Here are some examples of name changes from The Hospital that dramatically improved book sales:


Los Precieuses Ridicules sold nearly zero books a year. When changed to Ridiculous Women, it sold over 10,000 copies a year.

Gautier’s Fleece of Gold sold 6,000 a year. When changed to The Quest for a Blonde Mistress, over 50,000 were sold annually.

Le Bourgeois Gentilhomme when changed to The Show Off, took sales from slightly above zero to 10,000 annually.

The Mystery of the Iron Mask sold a respectable 11,000 a year but when changed to The Mystery of the Man in the Iron Mask, over 30,000 were sold that year.

The King Enjoys Himself sold 8,000 but The Lustful King Enjoys Himself sold 38,000.

None Beneath the King sold 6,000 while None Beneath the King Shall Enjoy This Woman sold 34,000.

Ten O’clock sold 2,000 but What Art Should Mean To You sold 9,000.

Art of Controversy sold zero while How To Argue Logically sold 30,000.

Casanova and His Loves sold 8,000 but Casanova, History’s Greatest Lover sold more than 22,000.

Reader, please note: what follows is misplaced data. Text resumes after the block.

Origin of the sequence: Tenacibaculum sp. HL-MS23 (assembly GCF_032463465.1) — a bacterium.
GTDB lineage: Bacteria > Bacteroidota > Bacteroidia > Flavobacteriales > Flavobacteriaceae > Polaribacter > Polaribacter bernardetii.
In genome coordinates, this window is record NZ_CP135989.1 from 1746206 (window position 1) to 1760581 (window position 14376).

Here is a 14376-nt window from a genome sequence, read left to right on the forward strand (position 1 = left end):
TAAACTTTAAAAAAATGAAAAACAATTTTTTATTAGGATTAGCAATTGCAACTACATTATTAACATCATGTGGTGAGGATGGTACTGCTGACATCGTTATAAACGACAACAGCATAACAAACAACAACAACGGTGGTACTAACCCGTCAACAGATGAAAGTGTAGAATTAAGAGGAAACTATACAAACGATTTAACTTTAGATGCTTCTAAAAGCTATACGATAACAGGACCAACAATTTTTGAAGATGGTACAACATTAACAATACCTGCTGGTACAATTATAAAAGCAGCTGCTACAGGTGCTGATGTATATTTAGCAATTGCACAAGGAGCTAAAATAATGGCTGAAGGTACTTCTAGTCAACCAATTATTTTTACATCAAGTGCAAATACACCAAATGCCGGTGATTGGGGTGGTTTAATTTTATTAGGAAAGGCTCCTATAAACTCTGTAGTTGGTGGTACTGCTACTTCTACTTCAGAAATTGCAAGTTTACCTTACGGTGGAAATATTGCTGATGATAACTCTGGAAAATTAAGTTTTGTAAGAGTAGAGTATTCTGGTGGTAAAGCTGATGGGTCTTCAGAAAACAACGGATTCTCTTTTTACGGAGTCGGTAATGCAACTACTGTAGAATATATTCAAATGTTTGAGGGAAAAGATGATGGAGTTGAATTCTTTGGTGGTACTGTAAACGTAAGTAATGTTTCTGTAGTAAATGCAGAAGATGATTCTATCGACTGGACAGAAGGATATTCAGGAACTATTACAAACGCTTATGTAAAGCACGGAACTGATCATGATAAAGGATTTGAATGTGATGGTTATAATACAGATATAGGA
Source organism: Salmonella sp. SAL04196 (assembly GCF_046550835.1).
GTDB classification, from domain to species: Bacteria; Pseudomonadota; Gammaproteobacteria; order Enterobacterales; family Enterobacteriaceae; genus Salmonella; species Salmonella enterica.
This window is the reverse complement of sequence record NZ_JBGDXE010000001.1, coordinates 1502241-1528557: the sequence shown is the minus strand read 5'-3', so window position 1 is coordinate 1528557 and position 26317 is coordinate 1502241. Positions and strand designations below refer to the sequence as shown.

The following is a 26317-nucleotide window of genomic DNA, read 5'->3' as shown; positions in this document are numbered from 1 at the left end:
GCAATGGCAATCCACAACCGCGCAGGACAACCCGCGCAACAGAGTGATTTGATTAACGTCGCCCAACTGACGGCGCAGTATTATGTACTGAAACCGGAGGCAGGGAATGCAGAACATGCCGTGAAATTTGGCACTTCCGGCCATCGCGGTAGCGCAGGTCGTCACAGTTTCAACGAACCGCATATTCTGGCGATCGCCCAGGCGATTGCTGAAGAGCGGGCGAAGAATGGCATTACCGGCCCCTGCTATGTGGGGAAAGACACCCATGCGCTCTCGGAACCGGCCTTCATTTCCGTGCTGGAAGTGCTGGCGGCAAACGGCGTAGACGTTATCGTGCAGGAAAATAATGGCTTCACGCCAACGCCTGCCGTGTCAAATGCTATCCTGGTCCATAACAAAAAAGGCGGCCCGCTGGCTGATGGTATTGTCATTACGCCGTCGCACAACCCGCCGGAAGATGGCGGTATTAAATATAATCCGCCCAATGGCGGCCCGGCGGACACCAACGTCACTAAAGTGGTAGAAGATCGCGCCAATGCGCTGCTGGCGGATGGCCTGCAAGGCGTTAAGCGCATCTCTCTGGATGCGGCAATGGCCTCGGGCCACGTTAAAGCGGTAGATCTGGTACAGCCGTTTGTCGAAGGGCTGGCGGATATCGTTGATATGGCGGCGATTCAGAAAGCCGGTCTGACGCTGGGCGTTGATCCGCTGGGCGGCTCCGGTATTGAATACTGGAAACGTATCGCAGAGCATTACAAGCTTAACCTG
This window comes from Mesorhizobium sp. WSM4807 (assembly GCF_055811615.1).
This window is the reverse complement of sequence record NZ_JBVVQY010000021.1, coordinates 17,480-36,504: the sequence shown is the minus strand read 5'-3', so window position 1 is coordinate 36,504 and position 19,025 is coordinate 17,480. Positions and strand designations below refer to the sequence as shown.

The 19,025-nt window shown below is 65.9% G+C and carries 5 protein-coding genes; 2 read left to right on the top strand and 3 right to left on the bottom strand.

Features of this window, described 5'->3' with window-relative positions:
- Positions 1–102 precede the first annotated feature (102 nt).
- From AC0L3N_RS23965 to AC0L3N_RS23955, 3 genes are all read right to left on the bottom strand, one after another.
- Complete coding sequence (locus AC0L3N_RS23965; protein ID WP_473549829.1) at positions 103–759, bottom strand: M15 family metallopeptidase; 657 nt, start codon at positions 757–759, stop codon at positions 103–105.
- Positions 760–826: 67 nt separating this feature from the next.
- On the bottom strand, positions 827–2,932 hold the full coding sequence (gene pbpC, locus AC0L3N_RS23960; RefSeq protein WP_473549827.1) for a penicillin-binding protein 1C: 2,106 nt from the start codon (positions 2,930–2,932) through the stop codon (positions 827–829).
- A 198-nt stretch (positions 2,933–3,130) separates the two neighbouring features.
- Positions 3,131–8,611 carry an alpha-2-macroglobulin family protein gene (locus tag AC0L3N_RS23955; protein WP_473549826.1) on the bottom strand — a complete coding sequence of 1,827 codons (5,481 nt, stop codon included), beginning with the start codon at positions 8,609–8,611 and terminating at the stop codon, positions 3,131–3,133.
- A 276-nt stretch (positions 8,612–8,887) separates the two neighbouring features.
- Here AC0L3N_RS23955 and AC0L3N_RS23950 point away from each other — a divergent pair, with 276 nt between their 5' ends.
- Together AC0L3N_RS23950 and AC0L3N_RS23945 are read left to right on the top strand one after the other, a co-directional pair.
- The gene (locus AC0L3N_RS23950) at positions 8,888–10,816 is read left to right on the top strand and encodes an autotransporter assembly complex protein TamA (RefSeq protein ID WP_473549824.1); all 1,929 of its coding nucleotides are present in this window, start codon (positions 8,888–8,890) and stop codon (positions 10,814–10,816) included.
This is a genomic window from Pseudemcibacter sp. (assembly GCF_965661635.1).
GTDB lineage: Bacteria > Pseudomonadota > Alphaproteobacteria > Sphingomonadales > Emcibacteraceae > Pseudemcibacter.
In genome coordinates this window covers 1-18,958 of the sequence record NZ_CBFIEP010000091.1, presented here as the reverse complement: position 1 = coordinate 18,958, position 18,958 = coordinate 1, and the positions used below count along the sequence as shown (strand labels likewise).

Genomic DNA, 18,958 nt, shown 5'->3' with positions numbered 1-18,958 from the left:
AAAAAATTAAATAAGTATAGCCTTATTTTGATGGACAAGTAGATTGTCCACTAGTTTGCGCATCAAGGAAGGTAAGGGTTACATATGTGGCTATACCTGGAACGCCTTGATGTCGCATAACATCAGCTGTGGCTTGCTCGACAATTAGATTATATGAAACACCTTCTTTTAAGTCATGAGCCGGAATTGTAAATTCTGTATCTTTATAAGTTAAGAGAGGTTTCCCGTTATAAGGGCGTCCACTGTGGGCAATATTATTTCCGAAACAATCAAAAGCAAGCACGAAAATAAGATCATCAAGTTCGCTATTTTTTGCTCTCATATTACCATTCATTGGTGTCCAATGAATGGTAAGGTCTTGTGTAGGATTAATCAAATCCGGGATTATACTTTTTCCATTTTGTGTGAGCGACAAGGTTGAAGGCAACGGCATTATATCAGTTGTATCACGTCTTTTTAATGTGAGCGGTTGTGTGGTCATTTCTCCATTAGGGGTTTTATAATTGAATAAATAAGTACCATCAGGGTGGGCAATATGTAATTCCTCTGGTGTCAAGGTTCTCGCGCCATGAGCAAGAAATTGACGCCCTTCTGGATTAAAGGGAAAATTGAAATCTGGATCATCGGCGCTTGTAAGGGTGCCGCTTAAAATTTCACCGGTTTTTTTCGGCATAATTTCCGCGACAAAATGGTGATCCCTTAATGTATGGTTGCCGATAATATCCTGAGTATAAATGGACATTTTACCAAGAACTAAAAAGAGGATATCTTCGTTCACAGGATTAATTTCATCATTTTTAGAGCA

Apothegems sold 2,000 while Terse Truths About the Riddle of Life sold 9,000.

Will o’ the Mill and Markheim (both in one volume) sold almost zero copies but Markheim’s Murder sold 7,000.

Pen, Pencil and Poison sold 5,000 while The Story of a Notorious Criminal sold 15,800.


Haldeman-Julius drew a few conclusions from his book titles that I think all authors should know and understand today:

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Use Descriptive Titles, Not Poetic Titles

Pen, Pencil and Poison is a good example of this – it’s purely a poetic title and its sales were miserable. The Story of a Notorious Criminal is much more descriptive and the reader actually knows what the story is about before she opens the book. Your customer must have a basic understanding of what the book is about or they will not buy it!